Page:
Nurses are trained in the skill called the, “nursing process”. This is a skill that is developed during nursing school and throughout the nurse’s career over time. The nursing process teaches critical thinking skills and the establishment of the nurse-patient relationship. Making a special bond between the patient and nurse by the establishment of trust. Nurses will tell you that they are first and foremost a patient advocate. Meaning, that they protect the patient above all else. It may seem a bit lofty or even idealistic to some of the other health care professions, but any nurse can tell you that it works. When a patient trusts their nurse, they feel more relaxed and confident, knowing that someone is in their corner.
They do not feel afraid. Wouldn’t it be nice if more medical health care personnel could make patients feel confident and unafraid? When a phlebotomist comes to a patient’s room to draw their blood, they ask their name, date of birth and have them also spell their name. Then they go about their job, looking for vein, tying a tourniquet and drawing blood. Many patient’s do not like needles. What makes the procedure even more uncomfortable is the attitude of the phlebotomist. This article is not directed against phlebotomists. It is to help shed light on a issue that is being ignored, that of patient centered care. Phlebotomists are taught by other phlebotomists and so on. If the teaching does not incorporate patient centered care, then the entire premise falls short. Patient centered care cannot be done by one person. It must be done by the health care team as a whole. That includes the nurse, the phlebotomist, the physician, the dietary aides, the electrocardiogram technician and all the rest of the health care team.
Only when the nursing process is taught across all spectrums of health care can we really begin to see a positive change with respect to improving the patient’s health. It is scientific fact, that when someone is in a good mood and feels relaxed, their endorphins begin to flow and they begin to heal. Because phlebotomy is part of a daily routine for most patients in the hospital, it would seem logical that the phlebotomist should be aware of the nursing process. This can only happen if the nursing process is adopted into phlebotomy programs across the United States.
The biggest roadblocks to seeing this goal put into action are the nurses themselves. Nurse educators argue that only nurses should know the nursing process and that is far too advanced to teach to those who are attending a six to twelve-week program. Accrediting phlebotomy organizations will not accredit programs which try to incorporate vital signs into the phlebotomy curriculum. Their stance is that a phlebotomist should not have the responsibility of taking a patient’s vital signs. Therefore, they would probably be against knowledge of the nursing process as well. Though, as an aside, one would think that a phlebotomy should know how to take a patient’s vital signs, especially when so many patient’s pass out at the sight of their own blood. What widens the gap even further, is that most states do not license phlebotomist. Some states do not even require a training certification, but instead will train novices off the street.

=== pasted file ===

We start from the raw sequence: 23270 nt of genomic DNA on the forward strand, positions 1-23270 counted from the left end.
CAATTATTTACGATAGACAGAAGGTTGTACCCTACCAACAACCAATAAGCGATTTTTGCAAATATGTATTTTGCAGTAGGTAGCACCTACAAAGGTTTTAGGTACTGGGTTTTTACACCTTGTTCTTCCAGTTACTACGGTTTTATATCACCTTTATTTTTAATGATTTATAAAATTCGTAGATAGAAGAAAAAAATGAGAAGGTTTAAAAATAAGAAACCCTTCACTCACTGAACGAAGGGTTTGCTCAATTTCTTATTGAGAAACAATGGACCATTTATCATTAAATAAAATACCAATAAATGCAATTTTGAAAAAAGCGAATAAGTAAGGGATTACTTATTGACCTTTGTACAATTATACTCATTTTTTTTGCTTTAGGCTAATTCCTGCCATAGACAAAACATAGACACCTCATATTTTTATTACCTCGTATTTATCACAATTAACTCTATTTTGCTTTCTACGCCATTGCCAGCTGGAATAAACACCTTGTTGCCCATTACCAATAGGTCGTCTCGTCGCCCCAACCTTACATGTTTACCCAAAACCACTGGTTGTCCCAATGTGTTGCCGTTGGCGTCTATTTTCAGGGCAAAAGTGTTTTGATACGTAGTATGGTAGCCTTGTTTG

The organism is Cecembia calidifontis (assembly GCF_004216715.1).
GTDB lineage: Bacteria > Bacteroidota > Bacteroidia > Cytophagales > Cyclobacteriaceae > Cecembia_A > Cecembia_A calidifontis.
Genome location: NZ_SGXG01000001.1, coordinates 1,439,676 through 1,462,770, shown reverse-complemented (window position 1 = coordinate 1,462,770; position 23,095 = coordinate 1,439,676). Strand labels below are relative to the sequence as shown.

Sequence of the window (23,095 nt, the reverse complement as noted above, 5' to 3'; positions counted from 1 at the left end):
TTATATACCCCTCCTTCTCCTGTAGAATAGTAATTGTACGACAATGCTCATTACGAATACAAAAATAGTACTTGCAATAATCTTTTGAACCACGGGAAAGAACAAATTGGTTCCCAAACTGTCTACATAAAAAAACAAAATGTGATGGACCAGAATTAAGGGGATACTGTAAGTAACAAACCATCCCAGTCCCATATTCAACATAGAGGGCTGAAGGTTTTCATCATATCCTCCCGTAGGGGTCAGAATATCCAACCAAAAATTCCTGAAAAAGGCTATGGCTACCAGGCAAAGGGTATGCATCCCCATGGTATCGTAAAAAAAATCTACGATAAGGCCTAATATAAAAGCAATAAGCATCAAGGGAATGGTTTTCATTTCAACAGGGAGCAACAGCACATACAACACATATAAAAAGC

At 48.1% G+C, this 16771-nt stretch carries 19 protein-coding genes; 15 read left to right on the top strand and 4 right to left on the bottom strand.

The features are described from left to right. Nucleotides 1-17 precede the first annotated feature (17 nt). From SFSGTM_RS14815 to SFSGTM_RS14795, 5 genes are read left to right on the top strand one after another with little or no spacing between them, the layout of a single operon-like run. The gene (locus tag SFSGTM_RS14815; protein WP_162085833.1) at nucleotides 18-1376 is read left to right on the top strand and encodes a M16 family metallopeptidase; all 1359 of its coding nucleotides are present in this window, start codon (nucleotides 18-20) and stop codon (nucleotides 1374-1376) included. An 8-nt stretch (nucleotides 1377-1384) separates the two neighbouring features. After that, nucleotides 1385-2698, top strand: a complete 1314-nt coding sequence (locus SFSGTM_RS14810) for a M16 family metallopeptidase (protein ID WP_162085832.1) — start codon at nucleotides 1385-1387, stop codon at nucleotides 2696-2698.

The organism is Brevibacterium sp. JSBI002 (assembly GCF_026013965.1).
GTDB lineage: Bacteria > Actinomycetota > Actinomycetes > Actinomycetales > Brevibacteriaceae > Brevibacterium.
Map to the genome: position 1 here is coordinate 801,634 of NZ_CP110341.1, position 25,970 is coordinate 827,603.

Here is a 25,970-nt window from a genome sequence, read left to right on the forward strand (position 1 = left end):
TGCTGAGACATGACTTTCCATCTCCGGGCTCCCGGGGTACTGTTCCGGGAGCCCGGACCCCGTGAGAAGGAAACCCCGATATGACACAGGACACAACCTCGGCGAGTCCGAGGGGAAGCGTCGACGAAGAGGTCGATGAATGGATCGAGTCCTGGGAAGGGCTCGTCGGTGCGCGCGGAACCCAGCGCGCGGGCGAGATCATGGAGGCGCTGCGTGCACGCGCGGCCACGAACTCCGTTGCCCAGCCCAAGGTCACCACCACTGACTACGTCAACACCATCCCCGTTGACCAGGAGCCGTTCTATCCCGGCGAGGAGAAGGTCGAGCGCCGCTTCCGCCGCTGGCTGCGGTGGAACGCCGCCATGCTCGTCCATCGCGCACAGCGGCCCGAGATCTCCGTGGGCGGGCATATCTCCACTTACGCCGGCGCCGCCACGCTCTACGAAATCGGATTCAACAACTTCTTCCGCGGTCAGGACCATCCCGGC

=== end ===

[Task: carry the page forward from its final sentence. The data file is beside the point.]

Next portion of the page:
Bridging this gap will take some time and effort. Laboratories put a lot of pressure on the phlebotomist to come back quickly with their blood samples. This pressure overshadows the already stressed phlebotomist’s ability to be cordial with their patient. Many patients will say that their phlebotomist was rude and abrupt. There must be communication between all health care divisions with respect to developing patient centered care. This will take change. The change agent will most likely have to be the nurse, since they are the ones versed in the nursing process and its implementation.
But there is one more problem. Nurses are not trained in phlebotomy or venipuncture as it is called. Now, if nurses had to learn how to draw blood, then they could teach the courses in phlebotomy and illustrate how to use the nursing process. Taking it one step further, nursing boards could begin to license the phlebotomist under the umbrella of nursing. This would then make the specialization of phlebotomy a nursing related skill, like that of the certified nursing assistant.
Therefore, the training of the phlebotomist would be done by the nurse, and the phlebotomist would then take a state certification exam through the board of nursing to earn their license. The patient would reap the benefits of change by having patient centered care at the level of the nurse, the nurse’s aide and the phlebotomist. The days of the phlebotomist drawing blood with their eyes closed would be gone.
If you are interested in becoming a phlebotomist, please visit Phlebotomy Career Training. The online program includes a life like training arm and one on one assistance from a RN who is trained in phlebotomy. Please reach out if you have questions and call 313-826-2381. We are located in Garden City, MI and have been a licensed proprietary school for over 10 years. Visit us at https://phlebotomycareertraining.com